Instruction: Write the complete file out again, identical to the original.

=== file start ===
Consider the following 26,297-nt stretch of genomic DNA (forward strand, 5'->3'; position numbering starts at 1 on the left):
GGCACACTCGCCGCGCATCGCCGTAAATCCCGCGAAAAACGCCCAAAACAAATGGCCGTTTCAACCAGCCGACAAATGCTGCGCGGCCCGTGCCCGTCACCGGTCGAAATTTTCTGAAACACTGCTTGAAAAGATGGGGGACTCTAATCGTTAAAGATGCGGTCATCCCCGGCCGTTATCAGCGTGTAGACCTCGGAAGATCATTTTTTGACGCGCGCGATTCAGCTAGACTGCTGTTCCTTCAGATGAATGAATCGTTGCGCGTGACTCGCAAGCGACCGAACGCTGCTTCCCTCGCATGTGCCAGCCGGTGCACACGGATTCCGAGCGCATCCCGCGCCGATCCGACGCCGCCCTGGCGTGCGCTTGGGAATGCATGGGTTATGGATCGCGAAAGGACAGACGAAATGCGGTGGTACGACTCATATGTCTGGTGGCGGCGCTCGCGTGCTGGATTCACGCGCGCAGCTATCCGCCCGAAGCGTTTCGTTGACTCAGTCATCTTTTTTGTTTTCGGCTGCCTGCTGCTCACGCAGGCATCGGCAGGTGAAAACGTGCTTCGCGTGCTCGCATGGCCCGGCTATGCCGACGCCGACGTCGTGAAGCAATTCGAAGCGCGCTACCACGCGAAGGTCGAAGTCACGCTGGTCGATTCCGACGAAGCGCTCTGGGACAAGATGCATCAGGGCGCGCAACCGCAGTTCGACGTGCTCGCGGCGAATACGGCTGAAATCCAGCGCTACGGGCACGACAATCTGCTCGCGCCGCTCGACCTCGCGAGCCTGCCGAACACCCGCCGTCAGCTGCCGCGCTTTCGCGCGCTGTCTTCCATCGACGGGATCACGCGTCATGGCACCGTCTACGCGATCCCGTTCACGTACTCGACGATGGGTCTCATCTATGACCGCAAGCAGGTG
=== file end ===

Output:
Consider the following 26,297-nt stretch of genomic DNA (forward strand, 5'->3'; position numbering starts at 1 on the left):
GGCACACTCGCCGCGCATCGCCGTAAATCCCGCGAAAAACGCCCAAAACAAATGGCCGTTTCAACCAGCCGACAAATGCTGCGCGGCCCGTGCCCGTCACCGGTCGAAATTTTCTGAAACACTGCTTGAAAAGATGGGGGACTCTAATCGTTAAAGATGCGGTCATCCCCGGCCGTTATCAGCGTGTAGACCTCGGAAGATCATTTTTTGACGCGCGCGATTCAGCTAGACTGCTGTTCCTTCAGATGAATGAATCGTTGCGCGTGACTCGCAAGCGACCGAACGCTGCTTCCCTCGCATGTGCCAGCCGGTGCACACGGATTCCGAGCGCATCCCGCGCCGATCCGACGCCGCCCTGGCGTGCGCTTGGGAATGCATGGGTTATGGATCGCGAAAGGACAGACGAAATGCGGTGGTACGACTCATATGTCTGGTGGCGGCGCTCGCGTGCTGGATTCACGCGCGCAGCTATCCGCCCGAAGCGTTTCGTTGACTCAGTCATCTTTTTTGTTTTCGGCTGCCTGCTGCTCACGCAGGCATCGGCAGGTGAAAACGTGCTTCGCGTGCTCGCATGGCCCGGCTATGCCGACGCCGACGTCGTGAAGCAATTCGAAGCGCGCTACCACGCGAAGGTCGAAGTCACGCTGGTCGATTCCGACGAAGCGCTCTGGGACAAGATGCATCAGGGCGCGCAACCGCAGTTCGACGTGCTCGCGGCGAATACGGCTGAAATCCAGCGCTACGGGCACGACAATCTGCTCGCGCCGCTCGACCTCGCGAGCCTGCCGAACACCCGCCGTCAGCTGCCGCGCTTTCGCGCGCTGTCTTCCATCGACGGGATCACGCGTCATGGCACCGTCTACGCGATCCCGTTCACGTACTCGACGATGGGTCTCATCTATGACCGCAAGCAGGTG